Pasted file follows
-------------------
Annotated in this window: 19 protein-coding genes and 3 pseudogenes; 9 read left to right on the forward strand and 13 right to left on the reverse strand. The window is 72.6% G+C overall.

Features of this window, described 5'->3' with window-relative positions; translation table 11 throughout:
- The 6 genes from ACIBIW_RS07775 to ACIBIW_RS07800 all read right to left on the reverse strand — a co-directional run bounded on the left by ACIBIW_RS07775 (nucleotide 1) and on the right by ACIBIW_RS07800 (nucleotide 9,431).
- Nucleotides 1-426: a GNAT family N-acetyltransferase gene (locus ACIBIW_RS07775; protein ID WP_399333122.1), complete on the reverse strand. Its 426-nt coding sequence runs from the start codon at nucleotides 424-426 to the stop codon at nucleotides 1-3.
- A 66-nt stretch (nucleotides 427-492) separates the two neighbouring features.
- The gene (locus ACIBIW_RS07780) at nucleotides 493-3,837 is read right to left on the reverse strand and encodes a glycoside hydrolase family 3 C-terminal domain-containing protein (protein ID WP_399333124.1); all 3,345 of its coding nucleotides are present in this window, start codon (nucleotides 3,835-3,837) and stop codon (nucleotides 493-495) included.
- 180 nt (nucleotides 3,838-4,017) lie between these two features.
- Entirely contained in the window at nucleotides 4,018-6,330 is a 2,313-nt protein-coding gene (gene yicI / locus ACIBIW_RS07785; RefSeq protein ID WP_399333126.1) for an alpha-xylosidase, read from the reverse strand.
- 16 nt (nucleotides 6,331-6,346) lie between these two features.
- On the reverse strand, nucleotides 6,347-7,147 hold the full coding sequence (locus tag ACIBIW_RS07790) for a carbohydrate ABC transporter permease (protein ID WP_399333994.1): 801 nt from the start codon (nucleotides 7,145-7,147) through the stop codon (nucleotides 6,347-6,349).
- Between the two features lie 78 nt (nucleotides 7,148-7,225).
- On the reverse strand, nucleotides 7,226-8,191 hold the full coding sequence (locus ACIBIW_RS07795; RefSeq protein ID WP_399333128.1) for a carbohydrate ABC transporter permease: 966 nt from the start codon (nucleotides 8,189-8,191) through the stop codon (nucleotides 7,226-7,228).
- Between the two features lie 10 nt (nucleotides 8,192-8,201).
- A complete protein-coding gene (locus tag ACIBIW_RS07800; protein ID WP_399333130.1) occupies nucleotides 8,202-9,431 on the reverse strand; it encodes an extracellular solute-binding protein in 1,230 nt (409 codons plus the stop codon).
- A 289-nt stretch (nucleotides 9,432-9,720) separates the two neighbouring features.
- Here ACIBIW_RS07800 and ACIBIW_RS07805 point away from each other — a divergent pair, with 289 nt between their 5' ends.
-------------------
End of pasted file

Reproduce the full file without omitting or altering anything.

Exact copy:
Annotated in this window: 19 protein-coding genes and 3 pseudogenes; 9 read left to right on the forward strand and 13 right to left on the reverse strand. The window is 72.6% G+C overall.

Features of this window, described 5'->3' with window-relative positions; translation table 11 throughout:
- The 6 genes from ACIBIW_RS07775 to ACIBIW_RS07800 all read right to left on the reverse strand — a co-directional run bounded on the left by ACIBIW_RS07775 (nucleotide 1) and on the right by ACIBIW_RS07800 (nucleotide 9,431).
- Nucleotides 1-426: a GNAT family N-acetyltransferase gene (locus ACIBIW_RS07775; protein ID WP_399333122.1), complete on the reverse strand. Its 426-nt coding sequence runs from the start codon at nucleotides 424-426 to the stop codon at nucleotides 1-3.
- A 66-nt stretch (nucleotides 427-492) separates the two neighbouring features.
- The gene (locus ACIBIW_RS07780) at nucleotides 493-3,837 is read right to left on the reverse strand and encodes a glycoside hydrolase family 3 C-terminal domain-containing protein (protein ID WP_399333124.1); all 3,345 of its coding nucleotides are present in this window, start codon (nucleotides 3,835-3,837) and stop codon (nucleotides 493-495) included.
- 180 nt (nucleotides 3,838-4,017) lie between these two features.
- Entirely contained in the window at nucleotides 4,018-6,330 is a 2,313-nt protein-coding gene (gene yicI / locus ACIBIW_RS07785; RefSeq protein ID WP_399333126.1) for an alpha-xylosidase, read from the reverse strand.
- 16 nt (nucleotides 6,331-6,346) lie between these two features.
- On the reverse strand, nucleotides 6,347-7,147 hold the full coding sequence (locus tag ACIBIW_RS07790) for a carbohydrate ABC transporter permease (protein ID WP_399333994.1): 801 nt from the start codon (nucleotides 7,145-7,147) through the stop codon (nucleotides 6,347-6,349).
- Between the two features lie 78 nt (nucleotides 7,148-7,225).
- On the reverse strand, nucleotides 7,226-8,191 hold the full coding sequence (locus ACIBIW_RS07795; RefSeq protein ID WP_399333128.1) for a carbohydrate ABC transporter permease: 966 nt from the start codon (nucleotides 8,189-8,191) through the stop codon (nucleotides 7,226-7,228).
- Between the two features lie 10 nt (nucleotides 8,192-8,201).
- A complete protein-coding gene (locus tag ACIBIW_RS07800; protein ID WP_399333130.1) occupies nucleotides 8,202-9,431 on the reverse strand; it encodes an extracellular solute-binding protein in 1,230 nt (409 codons plus the stop codon).
- A 289-nt stretch (nucleotides 9,432-9,720) separates the two neighbouring features.
- Here ACIBIW_RS07800 and ACIBIW_RS07805 point away from each other — a divergent pair, with 289 nt between their 5' ends.